David McInnis reviews 'Shakespeare’s cinema of love: A study in genre and influence' by R.S. White

David McInnis reviews 'Shakespeare’s cinema of love: A study in genre and influence' by R.S. White

Shakespeare’s cinema of love: A study in genre and influence

by R.S. White

Manchester University Press (Footprint), $154 hb, 247 pp, 9780719099748

David McInnis

David McInnis

David McInnis is the Gerry Higgins Lecturer in Shakespeare Studies at the University of Melbourne. In 2016 he was jointly awarded the

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Does William Shakespeare still matter? The question was posed frequently throughout 2016, the quatercentenary of his death. Those sceptical of Shakespeare’s enduring relevance faced the challenge of explaining the seemingly endless proliferation of films and adaptations of Shakespeare’s plays in an age ostensibly dislocated from early modern sensibilities and politics. R.S. White’s timely book on the influence of Shakespeare on Hollywood cinema offers a refreshing account of the ‘contestatory and symbiotic’ relationship between Shakespeare’s generic innovations and the development of cinematic genres in early Hollywood. For White, although the influence of Shakespeare on contemporary film culture can be measured by the sheer number of explicit adaptations, a more significant legacy can be discerned in the degree to which Hollywood’s comedies of love exhibit ‘a deeper, structural analogy’ to Shakespeare on the level of genre itself.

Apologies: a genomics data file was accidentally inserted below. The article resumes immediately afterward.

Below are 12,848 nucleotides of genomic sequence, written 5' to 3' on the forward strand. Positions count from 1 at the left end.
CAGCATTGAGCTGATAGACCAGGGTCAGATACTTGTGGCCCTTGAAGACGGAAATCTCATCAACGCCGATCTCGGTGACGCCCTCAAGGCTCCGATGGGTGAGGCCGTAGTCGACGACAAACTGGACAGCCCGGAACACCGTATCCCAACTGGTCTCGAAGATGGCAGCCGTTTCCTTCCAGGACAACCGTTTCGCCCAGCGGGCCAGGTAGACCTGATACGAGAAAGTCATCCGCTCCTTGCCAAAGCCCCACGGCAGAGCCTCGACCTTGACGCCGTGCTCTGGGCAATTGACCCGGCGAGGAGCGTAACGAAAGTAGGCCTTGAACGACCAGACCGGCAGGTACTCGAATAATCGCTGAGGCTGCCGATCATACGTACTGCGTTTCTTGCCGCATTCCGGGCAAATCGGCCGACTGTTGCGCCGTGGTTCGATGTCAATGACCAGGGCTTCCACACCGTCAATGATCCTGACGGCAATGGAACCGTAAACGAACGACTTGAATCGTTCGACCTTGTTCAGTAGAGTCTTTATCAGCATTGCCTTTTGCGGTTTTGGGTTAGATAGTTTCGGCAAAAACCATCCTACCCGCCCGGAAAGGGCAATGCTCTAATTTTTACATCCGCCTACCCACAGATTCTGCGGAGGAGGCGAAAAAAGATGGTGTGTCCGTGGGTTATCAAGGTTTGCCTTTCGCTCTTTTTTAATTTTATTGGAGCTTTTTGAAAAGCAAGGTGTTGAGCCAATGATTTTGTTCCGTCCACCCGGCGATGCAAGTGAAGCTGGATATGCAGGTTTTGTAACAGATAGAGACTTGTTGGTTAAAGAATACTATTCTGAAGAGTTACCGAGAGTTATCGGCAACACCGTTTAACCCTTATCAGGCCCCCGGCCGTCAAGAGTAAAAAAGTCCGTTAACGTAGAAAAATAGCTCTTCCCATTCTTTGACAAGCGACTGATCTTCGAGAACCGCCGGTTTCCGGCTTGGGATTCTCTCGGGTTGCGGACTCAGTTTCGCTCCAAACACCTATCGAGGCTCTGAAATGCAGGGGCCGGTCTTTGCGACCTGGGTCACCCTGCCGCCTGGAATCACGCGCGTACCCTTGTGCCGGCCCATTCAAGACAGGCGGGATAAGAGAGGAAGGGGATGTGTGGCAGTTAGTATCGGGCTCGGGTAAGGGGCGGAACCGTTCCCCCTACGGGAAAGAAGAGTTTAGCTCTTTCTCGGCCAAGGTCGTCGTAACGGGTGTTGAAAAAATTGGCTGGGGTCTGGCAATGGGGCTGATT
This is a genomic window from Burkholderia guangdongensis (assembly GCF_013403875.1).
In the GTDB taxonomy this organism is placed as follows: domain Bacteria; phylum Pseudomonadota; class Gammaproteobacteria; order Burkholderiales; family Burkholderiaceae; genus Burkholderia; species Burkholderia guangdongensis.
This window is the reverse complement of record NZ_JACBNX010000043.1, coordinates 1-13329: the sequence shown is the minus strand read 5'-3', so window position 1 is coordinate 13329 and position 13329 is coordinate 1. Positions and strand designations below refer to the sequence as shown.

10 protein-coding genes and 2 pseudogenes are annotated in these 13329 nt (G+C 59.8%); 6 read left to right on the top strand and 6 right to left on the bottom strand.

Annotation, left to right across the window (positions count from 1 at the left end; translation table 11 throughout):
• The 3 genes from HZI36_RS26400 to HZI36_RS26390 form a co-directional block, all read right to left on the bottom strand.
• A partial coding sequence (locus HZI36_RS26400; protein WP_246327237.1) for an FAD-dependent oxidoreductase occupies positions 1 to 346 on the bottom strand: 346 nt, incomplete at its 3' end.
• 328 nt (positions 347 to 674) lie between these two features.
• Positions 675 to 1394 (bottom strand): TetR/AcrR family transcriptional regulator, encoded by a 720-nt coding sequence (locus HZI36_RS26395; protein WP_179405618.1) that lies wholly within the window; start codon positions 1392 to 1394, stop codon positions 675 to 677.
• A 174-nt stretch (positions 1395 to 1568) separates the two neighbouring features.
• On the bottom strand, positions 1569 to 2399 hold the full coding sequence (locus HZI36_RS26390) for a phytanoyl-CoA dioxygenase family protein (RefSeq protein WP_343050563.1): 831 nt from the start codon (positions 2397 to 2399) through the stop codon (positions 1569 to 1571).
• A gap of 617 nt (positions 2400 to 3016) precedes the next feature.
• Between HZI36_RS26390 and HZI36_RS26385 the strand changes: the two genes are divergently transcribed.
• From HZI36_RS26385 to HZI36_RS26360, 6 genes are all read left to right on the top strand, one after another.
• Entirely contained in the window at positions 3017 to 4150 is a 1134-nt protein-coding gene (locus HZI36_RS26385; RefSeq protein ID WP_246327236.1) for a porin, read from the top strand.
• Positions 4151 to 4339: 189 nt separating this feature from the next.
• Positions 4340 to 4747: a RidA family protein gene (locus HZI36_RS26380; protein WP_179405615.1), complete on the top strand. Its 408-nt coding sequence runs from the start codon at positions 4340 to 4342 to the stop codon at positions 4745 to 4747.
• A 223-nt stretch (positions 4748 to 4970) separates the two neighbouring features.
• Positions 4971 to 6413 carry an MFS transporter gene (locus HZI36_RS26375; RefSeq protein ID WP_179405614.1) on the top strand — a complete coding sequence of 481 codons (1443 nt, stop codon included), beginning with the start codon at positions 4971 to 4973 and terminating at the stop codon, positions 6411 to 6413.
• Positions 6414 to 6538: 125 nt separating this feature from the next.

White’s thesis is that Shakespeare’s presence in virtually every cinematic genre imaginable is less the product of the ‘apparent ease’ with which his plays can be referenced, but rather ‘the fact that his plays have had some part in the creation of these movie genres’. (An intriguing by-product of this claim is the observation that resistance to Anglo-centric tradition made France’s film industry a distinct outlier in the global market precisely because it escaped the formative influence of Shakespeare on its cinematic genres.) Occasionally, White overstates the originality or ‘singularity’ of Shakespeare (to borrow Gary Taylor’s term from Reinventing Shakespeare, 1989), but his usual practice is to more cautiously suggest that ‘Shakespeare helped to prioritise some paradigms of love’ that were ‘absorbed into movies’.

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